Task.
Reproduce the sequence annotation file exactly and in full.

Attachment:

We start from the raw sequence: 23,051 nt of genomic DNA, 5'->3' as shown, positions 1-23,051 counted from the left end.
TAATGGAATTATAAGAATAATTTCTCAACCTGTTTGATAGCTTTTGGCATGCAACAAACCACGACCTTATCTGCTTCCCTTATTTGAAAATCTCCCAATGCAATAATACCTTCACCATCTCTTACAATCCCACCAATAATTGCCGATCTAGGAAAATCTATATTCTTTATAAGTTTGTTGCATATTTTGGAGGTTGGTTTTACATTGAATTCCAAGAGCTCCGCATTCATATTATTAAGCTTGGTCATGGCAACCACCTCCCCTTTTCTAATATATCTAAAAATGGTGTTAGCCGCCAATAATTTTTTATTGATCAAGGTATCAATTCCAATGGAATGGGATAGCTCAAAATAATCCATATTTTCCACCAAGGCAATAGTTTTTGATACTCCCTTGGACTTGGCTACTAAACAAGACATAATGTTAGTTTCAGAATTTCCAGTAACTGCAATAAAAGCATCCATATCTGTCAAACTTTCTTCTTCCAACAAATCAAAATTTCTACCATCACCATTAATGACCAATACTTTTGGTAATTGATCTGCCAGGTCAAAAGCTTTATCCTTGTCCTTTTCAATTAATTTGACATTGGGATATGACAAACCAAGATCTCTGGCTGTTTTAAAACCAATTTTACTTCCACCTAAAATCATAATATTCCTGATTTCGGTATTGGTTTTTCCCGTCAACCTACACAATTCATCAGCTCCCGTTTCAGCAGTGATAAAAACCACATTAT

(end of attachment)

We start from the raw sequence: 23,051 nt of genomic DNA, 5'->3' as shown, positions 1-23,051 counted from the left end.
TAATGGAATTATAAGAATAATTTCTCAACCTGTTTGATAGCTTTTGGCATGCAACAAACCACGACCTTATCTGCTTCCCTTATTTGAAAATCTCCCAATGCAATAATACCTTCACCATCTCTTACAATCCCACCAATAATTGCCGATCTAGGAAAATCTATATTCTTTATAAGTTTGTTGCATATTTTGGAGGTTGGTTTTACATTGAATTCCAAGAGCTCCGCATTCATATTATTAAGCTTGGTCATGGCAACCACCTCCCCTTTTCTAATATATCTAAAAATGGTGTTAGCCGCCAATAATTTTTTATTGATCAAGGTATCAATTCCAATGGAATGGGATAGCTCAAAATAATCCATATTTTCCACCAAGGCAATAGTTTTTGATACTCCCTTGGACTTGGCTACTAAACAAGACATAATGTTAGTTTCAGAATTTCCAGTAACTGCAATAAAAGCATCCATATCTGTCAAACTTTCTTCTTCCAACAAATCAAAATTTCTACCATCACCATTAATGACCAATACTTTTGGTAATTGATCTGCCAGGTCAAAAGCTTTATCCTTGTCCTTTTCAATTAATTTGACATTGGGATATGACAAACCAAGATCTCTGGCTGTTTTAAAACCAATTTTACTTCCACCTAAAATCATAATATTCCTGATTTCGGTATTGGTTTTTCCCGTCAACCTACACAATTCATCAGCTCCCGTTTCAGCAGTGATAAAAACCACATTAT